Clin Chem. 2020 Sep 1;66(9):1167-1180. doi: 10.1093/clinchem/hvaa158.
BACKGROUND: Concerns exist regarding how the 99th percentile upper reference limit (URL) of cardiac troponin (cTn) is determined and whether it should be derived from normal healthy individuals.
CONTENT: The 99th percentile URL of cTn is an important criterion to standardize the diagnosis of myocardial infarction (MI) for clinical, research, and regulatory purposes. Statistical heterogeneity in its calculation exists but recommendations have been proposed. Some negativity has resulted from the fact that with some high-sensitivity (hs) cTn assays, a greater number of increases above the 99th percentile are observed when transitioning from a contemporary assay. Increases reflect acute or chronic myocardial injury and provide valuable diagnostic and prognostic information. The etiology of increases can sometimes be difficult to determine, making a specific treatment approach challenging. For those reasons, some advocate higher cutoff concentrations. This approach can contribute to missed diagnoses. Contrary to claims, neither clinical or laboratory guidelines have shifted away from the 99th percentile. To support the diagnosis of acute MI, the 99th percentile URL remains the best-established approach given the absence of cTn assay standardization. Importantly, risk stratification algorithms using hs-cTn assays predict the possibility of MI diagnoses established using the 99th percentile.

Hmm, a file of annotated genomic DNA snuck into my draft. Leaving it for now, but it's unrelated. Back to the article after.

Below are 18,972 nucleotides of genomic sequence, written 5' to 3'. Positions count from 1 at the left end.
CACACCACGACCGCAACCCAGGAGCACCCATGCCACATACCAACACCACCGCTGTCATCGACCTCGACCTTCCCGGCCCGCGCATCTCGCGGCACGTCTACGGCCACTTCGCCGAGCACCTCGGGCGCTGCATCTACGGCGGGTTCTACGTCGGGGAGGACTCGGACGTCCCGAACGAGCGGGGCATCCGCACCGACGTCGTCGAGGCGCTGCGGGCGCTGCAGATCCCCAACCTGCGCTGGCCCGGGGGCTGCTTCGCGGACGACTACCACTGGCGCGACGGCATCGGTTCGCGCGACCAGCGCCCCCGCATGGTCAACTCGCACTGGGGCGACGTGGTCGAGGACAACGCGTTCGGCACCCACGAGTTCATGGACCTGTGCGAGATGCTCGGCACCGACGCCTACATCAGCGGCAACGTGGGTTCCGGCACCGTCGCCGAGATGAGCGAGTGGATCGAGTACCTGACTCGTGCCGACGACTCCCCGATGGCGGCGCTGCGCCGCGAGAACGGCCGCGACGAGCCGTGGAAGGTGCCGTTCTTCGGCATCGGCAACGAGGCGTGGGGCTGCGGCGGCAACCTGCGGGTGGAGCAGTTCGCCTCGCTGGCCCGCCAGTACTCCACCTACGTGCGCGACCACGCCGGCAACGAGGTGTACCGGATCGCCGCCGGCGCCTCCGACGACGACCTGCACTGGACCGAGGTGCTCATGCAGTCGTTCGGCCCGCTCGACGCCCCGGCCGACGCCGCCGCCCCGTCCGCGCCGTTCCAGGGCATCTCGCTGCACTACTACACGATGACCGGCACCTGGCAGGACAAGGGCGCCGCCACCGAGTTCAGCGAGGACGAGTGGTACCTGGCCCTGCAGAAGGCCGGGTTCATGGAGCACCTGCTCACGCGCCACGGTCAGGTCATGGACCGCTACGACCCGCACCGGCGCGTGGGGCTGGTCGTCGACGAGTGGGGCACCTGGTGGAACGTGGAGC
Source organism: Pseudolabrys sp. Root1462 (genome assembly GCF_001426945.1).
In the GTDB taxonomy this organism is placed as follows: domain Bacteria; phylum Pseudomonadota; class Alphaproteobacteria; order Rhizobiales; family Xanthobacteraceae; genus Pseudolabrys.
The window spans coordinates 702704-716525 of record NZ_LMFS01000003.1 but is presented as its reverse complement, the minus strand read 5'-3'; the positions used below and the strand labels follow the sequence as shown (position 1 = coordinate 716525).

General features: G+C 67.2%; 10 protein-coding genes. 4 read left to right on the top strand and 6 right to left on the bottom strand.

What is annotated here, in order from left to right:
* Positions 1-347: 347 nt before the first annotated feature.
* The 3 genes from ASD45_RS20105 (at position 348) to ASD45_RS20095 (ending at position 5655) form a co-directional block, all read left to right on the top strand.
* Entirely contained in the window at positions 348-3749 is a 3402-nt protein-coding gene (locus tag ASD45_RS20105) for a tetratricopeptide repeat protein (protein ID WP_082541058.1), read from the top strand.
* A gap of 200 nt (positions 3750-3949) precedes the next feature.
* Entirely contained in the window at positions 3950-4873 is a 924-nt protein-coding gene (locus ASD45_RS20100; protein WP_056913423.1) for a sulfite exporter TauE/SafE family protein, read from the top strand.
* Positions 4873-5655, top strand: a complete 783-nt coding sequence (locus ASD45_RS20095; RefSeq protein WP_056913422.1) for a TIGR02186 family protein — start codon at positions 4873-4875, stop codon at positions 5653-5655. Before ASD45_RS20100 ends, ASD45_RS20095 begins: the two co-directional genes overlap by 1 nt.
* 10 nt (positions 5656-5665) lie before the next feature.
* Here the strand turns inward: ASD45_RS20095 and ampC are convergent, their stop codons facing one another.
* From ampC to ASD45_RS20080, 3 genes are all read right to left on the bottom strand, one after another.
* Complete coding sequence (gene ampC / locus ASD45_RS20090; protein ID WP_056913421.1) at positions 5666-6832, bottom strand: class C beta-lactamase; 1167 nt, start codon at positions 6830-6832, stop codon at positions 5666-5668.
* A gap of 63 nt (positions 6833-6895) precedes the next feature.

SUMMARY: The 99th percentile of cTn remains the best-established criterion for the diagnosis of acute MI. While not perfect, it is analytically and clinically evidence-based. Until there are robust data to suggest some other approach, staying with the 99th percentile, a threshold that has served the field well for the past 20 years, appears prudent.